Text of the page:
The White House is denying recent spying allegations from a French newspaper.
A report on the French daily Le Monde claims the National Security Agency collected as many as 70.3 million phone records from French citizens in a 30-day period.
France said the behavior unacceptable and has asked the U.S. ambassador to explain why America spied on one of its closest allies.
The U.S. intelligence director issued a statement Wednesday, saying the reports "contain inaccurate and misleading information regarding U.S. foreign intelligence activities."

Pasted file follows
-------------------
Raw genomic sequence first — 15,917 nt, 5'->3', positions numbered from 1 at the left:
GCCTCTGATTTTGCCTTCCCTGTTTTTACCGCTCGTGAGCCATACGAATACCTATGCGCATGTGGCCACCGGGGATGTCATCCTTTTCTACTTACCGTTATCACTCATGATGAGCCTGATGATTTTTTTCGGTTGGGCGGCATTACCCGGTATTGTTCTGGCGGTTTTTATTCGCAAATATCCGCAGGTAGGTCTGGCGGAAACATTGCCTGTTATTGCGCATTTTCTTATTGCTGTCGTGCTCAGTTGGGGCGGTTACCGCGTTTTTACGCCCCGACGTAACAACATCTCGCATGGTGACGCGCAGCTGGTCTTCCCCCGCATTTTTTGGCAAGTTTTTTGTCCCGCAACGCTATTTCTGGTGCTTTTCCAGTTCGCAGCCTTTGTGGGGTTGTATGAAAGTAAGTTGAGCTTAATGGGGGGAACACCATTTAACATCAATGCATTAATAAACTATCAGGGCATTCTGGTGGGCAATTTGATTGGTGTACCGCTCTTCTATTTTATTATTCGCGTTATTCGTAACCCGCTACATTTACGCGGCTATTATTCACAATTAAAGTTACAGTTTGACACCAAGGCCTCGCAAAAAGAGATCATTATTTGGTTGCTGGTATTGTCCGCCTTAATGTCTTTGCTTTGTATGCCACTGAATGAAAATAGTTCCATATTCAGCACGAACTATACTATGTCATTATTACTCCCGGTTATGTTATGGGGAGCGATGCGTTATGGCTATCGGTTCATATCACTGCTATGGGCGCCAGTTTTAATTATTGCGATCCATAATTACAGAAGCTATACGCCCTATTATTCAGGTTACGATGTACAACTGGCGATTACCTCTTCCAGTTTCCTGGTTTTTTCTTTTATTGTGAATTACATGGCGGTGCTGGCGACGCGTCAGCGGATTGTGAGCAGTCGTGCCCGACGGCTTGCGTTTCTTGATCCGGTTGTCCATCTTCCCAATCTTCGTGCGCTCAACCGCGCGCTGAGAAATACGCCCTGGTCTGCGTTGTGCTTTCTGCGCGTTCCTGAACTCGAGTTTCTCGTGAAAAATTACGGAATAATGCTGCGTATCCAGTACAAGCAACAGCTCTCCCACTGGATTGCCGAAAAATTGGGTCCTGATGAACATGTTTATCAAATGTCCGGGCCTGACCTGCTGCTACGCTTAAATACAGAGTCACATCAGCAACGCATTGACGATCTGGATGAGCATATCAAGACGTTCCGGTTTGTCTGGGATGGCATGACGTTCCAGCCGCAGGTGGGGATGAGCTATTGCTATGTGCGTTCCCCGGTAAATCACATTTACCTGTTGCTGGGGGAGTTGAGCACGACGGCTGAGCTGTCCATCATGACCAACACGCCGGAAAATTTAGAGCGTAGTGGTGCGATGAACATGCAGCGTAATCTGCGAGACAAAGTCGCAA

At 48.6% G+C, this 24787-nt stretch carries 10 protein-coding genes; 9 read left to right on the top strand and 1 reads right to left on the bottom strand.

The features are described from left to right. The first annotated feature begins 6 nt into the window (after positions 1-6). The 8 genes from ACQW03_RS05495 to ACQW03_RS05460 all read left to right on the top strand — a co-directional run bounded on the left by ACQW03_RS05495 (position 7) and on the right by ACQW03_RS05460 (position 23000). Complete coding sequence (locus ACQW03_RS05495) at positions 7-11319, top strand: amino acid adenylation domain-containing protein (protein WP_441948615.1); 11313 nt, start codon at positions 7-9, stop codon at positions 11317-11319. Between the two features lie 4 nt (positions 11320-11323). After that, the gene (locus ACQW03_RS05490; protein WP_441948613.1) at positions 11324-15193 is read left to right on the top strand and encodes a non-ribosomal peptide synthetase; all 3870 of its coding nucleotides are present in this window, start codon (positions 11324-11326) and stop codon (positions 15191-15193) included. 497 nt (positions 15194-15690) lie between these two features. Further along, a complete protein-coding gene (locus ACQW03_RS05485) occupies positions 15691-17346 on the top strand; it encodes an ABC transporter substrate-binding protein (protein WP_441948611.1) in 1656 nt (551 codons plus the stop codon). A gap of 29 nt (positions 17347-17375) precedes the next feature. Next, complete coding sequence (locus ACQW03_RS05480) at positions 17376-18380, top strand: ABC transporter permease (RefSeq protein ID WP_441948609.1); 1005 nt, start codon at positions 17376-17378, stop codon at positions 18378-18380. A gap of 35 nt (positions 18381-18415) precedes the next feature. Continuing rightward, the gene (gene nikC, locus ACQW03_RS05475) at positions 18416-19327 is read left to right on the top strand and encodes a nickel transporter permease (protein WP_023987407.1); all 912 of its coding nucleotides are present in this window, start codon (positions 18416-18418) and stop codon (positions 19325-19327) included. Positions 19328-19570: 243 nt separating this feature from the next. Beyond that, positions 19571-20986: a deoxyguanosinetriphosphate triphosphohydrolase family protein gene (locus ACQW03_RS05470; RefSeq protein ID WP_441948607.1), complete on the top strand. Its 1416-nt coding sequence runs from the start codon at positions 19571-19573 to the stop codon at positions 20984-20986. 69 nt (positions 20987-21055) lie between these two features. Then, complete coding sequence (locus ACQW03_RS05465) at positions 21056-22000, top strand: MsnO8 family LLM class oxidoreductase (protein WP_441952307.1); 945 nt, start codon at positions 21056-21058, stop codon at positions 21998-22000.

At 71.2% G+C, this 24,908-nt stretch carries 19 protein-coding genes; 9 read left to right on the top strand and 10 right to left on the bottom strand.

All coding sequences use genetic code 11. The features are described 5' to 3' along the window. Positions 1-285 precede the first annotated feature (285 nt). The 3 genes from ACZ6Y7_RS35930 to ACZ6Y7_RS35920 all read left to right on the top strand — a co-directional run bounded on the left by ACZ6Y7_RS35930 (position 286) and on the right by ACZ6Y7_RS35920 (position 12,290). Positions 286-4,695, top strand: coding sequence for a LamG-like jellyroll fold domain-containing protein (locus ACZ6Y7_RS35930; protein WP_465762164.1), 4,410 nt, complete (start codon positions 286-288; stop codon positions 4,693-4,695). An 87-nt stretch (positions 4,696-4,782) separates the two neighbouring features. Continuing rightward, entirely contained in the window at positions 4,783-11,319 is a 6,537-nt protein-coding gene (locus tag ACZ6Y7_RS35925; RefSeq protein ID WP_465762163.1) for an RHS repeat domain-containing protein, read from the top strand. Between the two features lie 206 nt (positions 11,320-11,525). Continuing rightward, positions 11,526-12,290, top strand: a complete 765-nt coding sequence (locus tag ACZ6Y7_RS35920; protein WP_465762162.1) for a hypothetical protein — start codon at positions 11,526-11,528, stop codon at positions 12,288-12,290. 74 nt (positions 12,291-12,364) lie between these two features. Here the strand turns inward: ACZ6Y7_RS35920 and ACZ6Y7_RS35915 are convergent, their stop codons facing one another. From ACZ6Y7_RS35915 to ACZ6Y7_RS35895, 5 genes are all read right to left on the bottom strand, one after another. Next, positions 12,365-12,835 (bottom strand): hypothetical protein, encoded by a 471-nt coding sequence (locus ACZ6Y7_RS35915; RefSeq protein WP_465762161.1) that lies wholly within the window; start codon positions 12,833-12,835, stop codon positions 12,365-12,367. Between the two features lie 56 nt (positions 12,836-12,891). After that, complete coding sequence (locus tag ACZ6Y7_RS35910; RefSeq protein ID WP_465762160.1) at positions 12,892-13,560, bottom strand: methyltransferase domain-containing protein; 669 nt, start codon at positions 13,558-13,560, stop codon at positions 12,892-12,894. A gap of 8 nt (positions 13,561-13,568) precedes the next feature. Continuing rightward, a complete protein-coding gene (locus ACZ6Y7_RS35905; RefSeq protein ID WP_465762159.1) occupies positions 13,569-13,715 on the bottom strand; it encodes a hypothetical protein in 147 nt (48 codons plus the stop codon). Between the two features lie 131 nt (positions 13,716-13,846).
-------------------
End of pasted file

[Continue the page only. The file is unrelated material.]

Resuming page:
Meanwhile, Mexico is investigating allegations that Washington spied on its president and his predecessor.
This comes after Germany's weekly Der Spiegel published reports that the NSA hacked former Mexican President Felipe Calderon's email account.
The report says the documents describe an operation dubbed "Flat liquid" that claim to have accessed Mexico's "presidential" domain, which was also purportedly used by members of Calderon's cabinet.
Earlier documents revealed the United States had also spied on current Mexican President Enrique Peña Nieto before he was elected last year.
Mexico said it will send a diplomatic note to the United States, adding that "in a relationship of neighbors and partners, there is no room for the kind of activities that allegedly took place."